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How to Pick a Dog Groomer

By: PetPlace Veterinarians

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You have recently adopted an adorable dog, but now his hair is growing out of control. Brushing and shampooing at home is not working. You need the help of a professional groomer. But how do you go about finding one?

The first thing to do is contact is your veterinarian. Often, veterinarians are familiar with area groomers and have some they recommend. Some veterinarians provide grooming services at their facility.

If your veterinarian can't recommend a groomer, consider asking friends or neighbors. If you spot a beautifully coiffed dog, stop his owner and ask who groomed the dog. If the same grooming salon is mentioned by several people, that may be the one you want to try.

If all else fails, get out the yellow pages and look under dog grooming or pet grooming. There should be several to choose from. You may need a groomer with flexible hours or one who has advanced training in show type hairstyles, and these qualifications should be listed there.

Your first visit

Make an appointment to talk to the groomer first. Ask questions about his/her experience and training. Find out whether he/she attended grooming school or learned on-the job; if he/she is certified (some states require certification, others don't); and how he/she would handle a frightened, scared or aggressive pet. If you feel uncomfortable at all, consider finding another groomer.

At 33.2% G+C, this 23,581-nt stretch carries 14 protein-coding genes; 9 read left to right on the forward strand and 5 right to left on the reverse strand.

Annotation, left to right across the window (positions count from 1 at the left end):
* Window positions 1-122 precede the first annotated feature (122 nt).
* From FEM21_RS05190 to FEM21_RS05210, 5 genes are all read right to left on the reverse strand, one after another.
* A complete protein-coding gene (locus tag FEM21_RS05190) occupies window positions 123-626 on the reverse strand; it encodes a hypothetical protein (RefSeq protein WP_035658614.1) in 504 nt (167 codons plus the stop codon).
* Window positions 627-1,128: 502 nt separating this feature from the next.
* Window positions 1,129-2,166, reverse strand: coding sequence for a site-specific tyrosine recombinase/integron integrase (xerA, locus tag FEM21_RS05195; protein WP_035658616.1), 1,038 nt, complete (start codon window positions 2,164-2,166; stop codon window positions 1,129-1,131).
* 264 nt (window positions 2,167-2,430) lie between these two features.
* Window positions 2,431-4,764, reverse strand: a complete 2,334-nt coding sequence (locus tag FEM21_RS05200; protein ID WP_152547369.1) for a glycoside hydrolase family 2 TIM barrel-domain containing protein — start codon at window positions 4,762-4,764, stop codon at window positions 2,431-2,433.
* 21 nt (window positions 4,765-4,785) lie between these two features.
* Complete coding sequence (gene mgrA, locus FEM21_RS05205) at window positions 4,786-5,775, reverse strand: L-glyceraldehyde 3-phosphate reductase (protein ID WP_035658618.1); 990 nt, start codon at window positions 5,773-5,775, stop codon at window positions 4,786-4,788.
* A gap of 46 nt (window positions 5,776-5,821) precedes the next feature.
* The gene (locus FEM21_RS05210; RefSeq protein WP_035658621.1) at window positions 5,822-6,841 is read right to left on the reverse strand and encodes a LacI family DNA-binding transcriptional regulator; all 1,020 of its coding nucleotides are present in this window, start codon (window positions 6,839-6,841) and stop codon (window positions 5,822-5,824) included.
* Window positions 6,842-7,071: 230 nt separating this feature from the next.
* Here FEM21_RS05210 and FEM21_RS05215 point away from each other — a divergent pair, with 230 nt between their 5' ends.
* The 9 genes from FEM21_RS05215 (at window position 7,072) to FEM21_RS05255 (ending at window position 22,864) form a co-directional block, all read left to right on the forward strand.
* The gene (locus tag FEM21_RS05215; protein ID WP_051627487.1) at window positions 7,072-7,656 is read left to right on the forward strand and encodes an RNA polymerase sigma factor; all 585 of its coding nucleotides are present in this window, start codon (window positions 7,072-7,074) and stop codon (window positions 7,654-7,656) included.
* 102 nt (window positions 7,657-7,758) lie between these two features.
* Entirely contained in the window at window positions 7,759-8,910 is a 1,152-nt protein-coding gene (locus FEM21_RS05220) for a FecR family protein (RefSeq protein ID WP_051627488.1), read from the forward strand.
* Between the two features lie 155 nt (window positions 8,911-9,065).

Look around the shop. Take note of what kinds of supplies they have and what type of restraint. Is ointment placed in the dogs eyes to prevent shampoo from getting in the eyes during baths? Is there someone there to monitor the pets while they are drying? Does the groomer work alone or with assistants?

Be prepared to answer some questions yourself. A good groomer will ask what type of dog you have, any previous grooming experiences, any quirks or fears your dog may have.

Good groomers are very particular about how you want your pet groomed. They will ask you what style of trim you want. You should realize that grooming is not just cutting the hair. Certain breeds have particular styles of grooming. Think about the show poodle. That dog is not born with that hairstyle; a trained groomer created that masterpiece.

Groomers are professionals that take great pride in their work, but occasionally you and the groomer might not click. In those situations, find a different groomer. Most cities have several to choose from.

Once you find a groomer you feel comfortable with, it is time to hand over your precious companion. Most groomers ask that you do not wait for your pet. The pet will pick up on your anxiety and make the experience traumatic. It is best to drop him off dirty and pick him up clipped, shampooed and ready to hit the town.

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